Integration per-component tests in Fedora

Honza Horak hhorak at
Tue Oct 21 11:16:30 UTC 2014

On 10/21/2014 12:23 AM, John Dulaney wrote:
>> Date: Mon, 20 Oct 2014 23:16:08 +0200
>> From: hhorak at
>> To: env-and-stacks at
>> Subject: Integration per-component tests in Fedora
>> Hi guys,
>> I've been thinking about how to implement integration testing in Fedora,
>> that would allow to execute per-package tests. This basically means to
>> solve the following questions:
>> 1) Where to keep such tests:
>> I don't see any reason why not include them in Fedora dist-git, but
>> there are at least two ways to do so:
>> 1a) Include the tests in git for component, say in 'tests/' directory.
>> With this approach it would not be easy to use some fragments from other
>> components (some general tests valid for set of components) -- well,
>> dist-git could use relative paths that would lead to different tasks'
>> directories or we might create some meta-tests repos that would be used
>> by more components, but it does not feels much like a clean solution.
>> 1b) Another approach would be to package the test suites as separate
>> components using standard packaging process called by some convention
>> and which would be installed as RPMs. With this approach we'd be able to
>> prepare real integration tests related for more components, we would be
>> able to use RPM's dependencies to require depended tests, etc. It could
>> only be too big overhead for tests that has only two lines and just
>> check if a daemon can be started (which IMHO is a valid test worth
>> doing). But still, this would be my preferred option.
>> 2) Which testing framework to use:
>> We might allow anything executable that will produce output in
>> standardized format, but if we agree on a shell library called beakerlib
>> [1], we could profit from having one platform for Fedora and RH internal
>> tests. But still, that could be a recommendation, but a must.
>> 3) The most tricky part -- how to integrate the tests into the packaging
>> process:
>> First, I thought we needed to wait until Taskotron implements a feature
>> to be able to run some tasks only for some components. But now I think
>> we can implement the "per-package" part in some general task, that will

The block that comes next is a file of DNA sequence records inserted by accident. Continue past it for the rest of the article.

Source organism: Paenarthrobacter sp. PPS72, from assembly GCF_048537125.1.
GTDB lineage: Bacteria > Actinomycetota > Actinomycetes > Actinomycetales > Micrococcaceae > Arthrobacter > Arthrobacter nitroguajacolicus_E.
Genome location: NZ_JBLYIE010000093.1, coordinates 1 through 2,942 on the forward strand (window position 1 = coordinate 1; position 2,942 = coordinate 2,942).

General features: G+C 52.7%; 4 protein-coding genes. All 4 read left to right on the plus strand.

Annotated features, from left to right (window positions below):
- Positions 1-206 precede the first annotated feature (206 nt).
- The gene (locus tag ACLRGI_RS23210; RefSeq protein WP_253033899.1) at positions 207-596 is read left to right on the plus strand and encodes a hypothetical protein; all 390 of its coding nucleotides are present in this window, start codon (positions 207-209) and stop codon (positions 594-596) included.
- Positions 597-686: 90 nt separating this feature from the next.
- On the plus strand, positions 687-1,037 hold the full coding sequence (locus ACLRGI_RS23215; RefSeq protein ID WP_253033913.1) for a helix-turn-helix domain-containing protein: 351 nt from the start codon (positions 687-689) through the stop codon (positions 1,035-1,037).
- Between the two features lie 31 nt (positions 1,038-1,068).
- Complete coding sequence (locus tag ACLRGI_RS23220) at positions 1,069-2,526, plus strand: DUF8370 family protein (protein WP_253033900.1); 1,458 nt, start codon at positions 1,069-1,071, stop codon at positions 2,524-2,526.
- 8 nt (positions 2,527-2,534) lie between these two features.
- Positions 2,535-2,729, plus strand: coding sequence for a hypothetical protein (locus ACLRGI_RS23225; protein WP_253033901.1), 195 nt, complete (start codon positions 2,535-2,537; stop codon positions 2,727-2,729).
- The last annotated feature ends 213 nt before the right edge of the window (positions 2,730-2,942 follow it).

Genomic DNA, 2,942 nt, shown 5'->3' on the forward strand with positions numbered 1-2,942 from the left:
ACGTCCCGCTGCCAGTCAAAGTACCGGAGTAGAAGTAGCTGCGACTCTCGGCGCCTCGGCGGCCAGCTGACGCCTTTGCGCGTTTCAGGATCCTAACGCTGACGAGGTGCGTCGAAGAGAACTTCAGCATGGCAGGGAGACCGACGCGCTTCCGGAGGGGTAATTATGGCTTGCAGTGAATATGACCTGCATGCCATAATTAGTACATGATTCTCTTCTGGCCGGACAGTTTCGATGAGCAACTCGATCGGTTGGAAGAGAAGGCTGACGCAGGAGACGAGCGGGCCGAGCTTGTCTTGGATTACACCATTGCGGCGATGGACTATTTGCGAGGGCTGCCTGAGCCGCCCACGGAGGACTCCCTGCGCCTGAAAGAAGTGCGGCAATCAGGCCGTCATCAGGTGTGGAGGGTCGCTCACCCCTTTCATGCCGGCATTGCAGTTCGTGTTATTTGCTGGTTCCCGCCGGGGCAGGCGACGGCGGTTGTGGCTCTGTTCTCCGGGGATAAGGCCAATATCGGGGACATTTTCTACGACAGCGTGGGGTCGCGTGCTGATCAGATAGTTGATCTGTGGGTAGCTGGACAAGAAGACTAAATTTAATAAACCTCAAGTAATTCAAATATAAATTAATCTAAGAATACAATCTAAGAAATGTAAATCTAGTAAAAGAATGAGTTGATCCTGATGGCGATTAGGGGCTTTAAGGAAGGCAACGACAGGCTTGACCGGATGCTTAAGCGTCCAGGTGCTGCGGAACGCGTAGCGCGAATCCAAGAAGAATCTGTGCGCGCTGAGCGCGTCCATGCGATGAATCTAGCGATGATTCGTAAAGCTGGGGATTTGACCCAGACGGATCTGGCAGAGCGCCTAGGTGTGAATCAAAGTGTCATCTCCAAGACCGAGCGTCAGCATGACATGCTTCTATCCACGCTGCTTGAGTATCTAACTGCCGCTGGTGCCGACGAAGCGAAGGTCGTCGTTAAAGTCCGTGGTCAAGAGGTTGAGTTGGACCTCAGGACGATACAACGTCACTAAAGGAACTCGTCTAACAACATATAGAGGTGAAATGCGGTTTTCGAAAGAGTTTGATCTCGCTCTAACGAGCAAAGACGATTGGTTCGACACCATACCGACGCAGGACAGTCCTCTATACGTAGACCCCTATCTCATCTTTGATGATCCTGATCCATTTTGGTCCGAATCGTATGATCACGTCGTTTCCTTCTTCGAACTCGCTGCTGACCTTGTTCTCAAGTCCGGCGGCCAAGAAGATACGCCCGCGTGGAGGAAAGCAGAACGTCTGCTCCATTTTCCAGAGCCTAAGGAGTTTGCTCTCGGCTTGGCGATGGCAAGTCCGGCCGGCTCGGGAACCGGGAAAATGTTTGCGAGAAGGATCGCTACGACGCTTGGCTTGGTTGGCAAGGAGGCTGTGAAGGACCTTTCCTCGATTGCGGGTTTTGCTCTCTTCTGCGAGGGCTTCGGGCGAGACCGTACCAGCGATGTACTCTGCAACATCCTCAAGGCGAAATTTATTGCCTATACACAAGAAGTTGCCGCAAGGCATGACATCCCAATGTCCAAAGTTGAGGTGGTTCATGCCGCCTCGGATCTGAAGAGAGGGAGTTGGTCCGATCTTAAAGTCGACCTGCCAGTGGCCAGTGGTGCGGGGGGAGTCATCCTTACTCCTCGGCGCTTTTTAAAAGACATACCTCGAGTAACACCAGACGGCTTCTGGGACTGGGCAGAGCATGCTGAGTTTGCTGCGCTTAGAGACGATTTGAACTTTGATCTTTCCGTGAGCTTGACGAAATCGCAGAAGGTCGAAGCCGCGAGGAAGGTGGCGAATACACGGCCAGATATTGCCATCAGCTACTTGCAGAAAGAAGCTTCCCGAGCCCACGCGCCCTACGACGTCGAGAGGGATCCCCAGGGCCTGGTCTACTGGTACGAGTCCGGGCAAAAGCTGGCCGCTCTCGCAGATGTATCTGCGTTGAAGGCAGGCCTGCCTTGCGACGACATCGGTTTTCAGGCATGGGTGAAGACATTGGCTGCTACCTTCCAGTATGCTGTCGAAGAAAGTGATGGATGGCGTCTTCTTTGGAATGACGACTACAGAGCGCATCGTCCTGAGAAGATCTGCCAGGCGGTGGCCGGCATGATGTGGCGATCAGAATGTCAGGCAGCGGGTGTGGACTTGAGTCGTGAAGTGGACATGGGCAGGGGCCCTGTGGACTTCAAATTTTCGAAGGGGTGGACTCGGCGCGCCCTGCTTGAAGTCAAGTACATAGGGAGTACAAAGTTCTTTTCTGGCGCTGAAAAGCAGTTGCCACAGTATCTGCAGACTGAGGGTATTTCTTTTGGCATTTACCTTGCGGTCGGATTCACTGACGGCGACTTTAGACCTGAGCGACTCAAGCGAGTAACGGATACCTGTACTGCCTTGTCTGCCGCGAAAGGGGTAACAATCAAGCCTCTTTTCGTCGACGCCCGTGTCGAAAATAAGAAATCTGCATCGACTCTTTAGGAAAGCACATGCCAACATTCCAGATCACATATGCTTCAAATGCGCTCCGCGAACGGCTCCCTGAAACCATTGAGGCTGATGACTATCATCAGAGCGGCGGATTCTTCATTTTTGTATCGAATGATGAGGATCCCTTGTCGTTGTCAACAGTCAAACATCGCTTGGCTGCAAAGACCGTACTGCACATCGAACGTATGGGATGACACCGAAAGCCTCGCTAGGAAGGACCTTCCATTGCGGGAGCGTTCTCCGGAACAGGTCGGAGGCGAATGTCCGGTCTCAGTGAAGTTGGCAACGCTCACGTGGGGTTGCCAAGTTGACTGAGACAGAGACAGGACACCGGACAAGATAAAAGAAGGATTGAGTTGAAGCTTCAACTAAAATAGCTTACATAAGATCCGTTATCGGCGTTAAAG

>> be run for all components, just the decision which tests to fetch/run
>> would be done in the task, not in Taskotron.
>> 4) How to run destructive tests:
>> Even a test that just starts a service can be destructive if a service
>> is broken, so we need to have some level of defence. Taskotron plans to
>> support destructive tests in the future, but we might be able to do so
>> in the task itself again. Not sure which technology would be the best,
>> there are several options from VM in VM, to docker or nspawn solutions,
>> but not sure if some of the solutions would be fine enough.
>> Anyway, this is how it might work in practice (using approach 2b):
>> * maintainer writes few lines of code that just install, start and stop
>> mariadb daemon using beakerlib
>> * this script and small config file that specifies how to run the script
>> is packaged as ci-mariadb RPM (using standard Fedora process)
>> * Taskotron has a task that is run after every build and which does the
>> following:
>> - checks repo if there is some ci-mariadb package
>> - installs such a package
>> - reads the config file to see how to run the tests
>> - runs the tests in some safe environment (might be handled by task
>> itself of taskotron)
>> - stores the results
>> * maintainer is happy to catch mistakes soon
>> * user is happy to not get broken stuff
>> [1]
>> Oh, I'm a bit too chatty today, sorry for that... :)
>> Any ideas welcome!
>> Honza
> So, a lot of what you want to accomplish is solved by Taskotron.  Rather than
> work on a parallel setup, why not help out with Taskotron?  The next step
> is with disposable test clients, so destructive testing can be done.

I've learned it from Kamil today, so yeah, the 4) would be much better 
to do in Taskotron, I just did not know it is the next big thing. But 
still we have the rest, which is not solved by Taskotron and maybe even 
should not be.

> As you noted, Taskotron also handles running and scheduling of tests.  It also
> provides a framework for reporting and storing results.

Right, this all should be done by Taskotron, sorry if it might be 
understood differently from my first proposal.


> John. 		 	   		
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